Smart cities – the SMURBS project

The current plan of the ‘smart city’ network of SMURBS. Box border colours: pilot cities (black), case studies (orange), test beds (red) and followers (green). Dot colours delineate the pressure(s) addressed. SMURBS partner countries are highlighted in yellow
The current plan of the ‘smart city’ network of SMURBS. Box border colours: pilot cities (black), case studies (orange), test beds (red) and followers (green). Dot colours delineate the pressure(s) addressed. SMURBS partner countries are highlighted in yellow

Dr Evangelos Gerasopoulos introduces the SMURBS project, which harnesses Earth observation in the service of ‘SMart URBan Solutions for air quality, disasters and city growth’.

According to the UN’s ‘World Urbanization Prospects: 2014 Revision’, in today’s increasingly global and interconnected world, over half of the world’s population lives in urban areas, the continuing urbanisation is projected to add 2.5 billion to the urban population by 2050, and the world population living in cities is expected to increase to 66%. Under these circumstances, sustainable development challenges will increasingly concentrate in cities. It is here that the SMURBS project comes in.

Under the umbrella of the ERA-PLANET Network, the SMURBS project aims at setting the stage for the integration of the still fragmented Earth observation (EO) resources to promote and co-ordinate the ‘smart city’ concept into a European network of cities, serving the need for a common approach to enhance environmental and societal resilience to specific pressures.

What is the ERA-PLANET Network?

ERA-PLANET, the ‘European Network for Observing our Changing Planet’ (www.era-planet.eu), is comprised of 36 partner organisations from 14 European countries, aiming at strengthening the European Research Area (ERA) in the domain of EO, in coherence with the European participation in the Group on Earth Observations (GEO) and the Copernicus programme of the European Union. ERA-PLANET is an ERANET Co-fund action under the EU Horizon 2020 framework programme (Grant Agreement No. 689443). From its transnational call for collaborative projects in four distinct topics, SMURBS was the winning project under the strand ‘Smart Cities and Resilient Societies’.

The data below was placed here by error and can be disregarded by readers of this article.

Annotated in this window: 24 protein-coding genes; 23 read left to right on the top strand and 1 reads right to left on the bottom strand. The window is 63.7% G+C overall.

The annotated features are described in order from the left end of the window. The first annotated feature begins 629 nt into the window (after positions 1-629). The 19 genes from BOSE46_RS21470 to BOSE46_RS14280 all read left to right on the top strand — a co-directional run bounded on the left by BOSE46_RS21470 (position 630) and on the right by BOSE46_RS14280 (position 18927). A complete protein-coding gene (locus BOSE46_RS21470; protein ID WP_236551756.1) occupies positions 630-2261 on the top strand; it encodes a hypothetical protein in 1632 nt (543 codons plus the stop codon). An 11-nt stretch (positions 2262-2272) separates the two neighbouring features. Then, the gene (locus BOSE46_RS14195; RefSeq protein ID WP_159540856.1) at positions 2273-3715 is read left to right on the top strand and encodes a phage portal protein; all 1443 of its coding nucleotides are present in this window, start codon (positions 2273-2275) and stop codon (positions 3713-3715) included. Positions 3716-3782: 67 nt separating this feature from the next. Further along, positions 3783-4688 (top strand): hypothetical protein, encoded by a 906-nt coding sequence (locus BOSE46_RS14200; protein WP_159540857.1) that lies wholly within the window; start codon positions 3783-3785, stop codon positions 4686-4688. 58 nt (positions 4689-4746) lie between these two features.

Policy framework

The project actions pursue the efficient transformation of EO into information, services, and decision-making tools for citizens and local governments. The vision is to deliver and demonstrate the use of EO in support of the GEO’s Societal Benefit Areas of ‘Sustainable Urban Development’, ‘Public Health Surveillance’ and ‘Disaster Resilience’. Furthermore, the SMURBS project extracts ‘smart’ concepts incorporated in the

UN-Habitat New Urban Agenda and the European Union’s Urban Agenda, and enriches the currently poor knowledge base of EO-based urban essential variables (EVs) that are critical for monitoring the targets under the UN’s Sustainable Development Goal 11 ‘Sustainable Cities and Communities’. Alignment with national and city agendas is, by all means, an overarching imperative.

The concept

SMURBS brings together different EO platforms, namely in situ networks, satellites, state-of-the-art models, and new technologies (e.g. UAVs, smart sensors), while also engaging citizens in collecting and sharing data. Its partners refocus their high degree of EO expertise on the urban scale and set the stage to exploit synergies between the various EO resources. The project maps ‘what is already out there’ and ‘what the users want’ to stimulate strategic planning and decision making by key stakeholders. The development of a portfolio of smart urban solutions is the culmination of these efforts, entailing tailored, tested, and interdisciplinary products and services. The solutions will be deployed in pilot-lighthouse cities, showcasing effectiveness and benefits, while replication potential will be explored in follower cities.

Emphasis is on real user needs and co-design

The long-term sustainability of any solution necessitates the early and meaningful engagement of stakeholders. Solutions should be addressing real needs in a practical way; thus, SMURBS has undertaken a number of relevant activities to meet and discuss with decision makers and citizens. To pursue this:

  • A targeted online survey was launched (February 2018) to collect current status and user needs from distinct stakeholder groups (i.e. public authorities, academia, industry);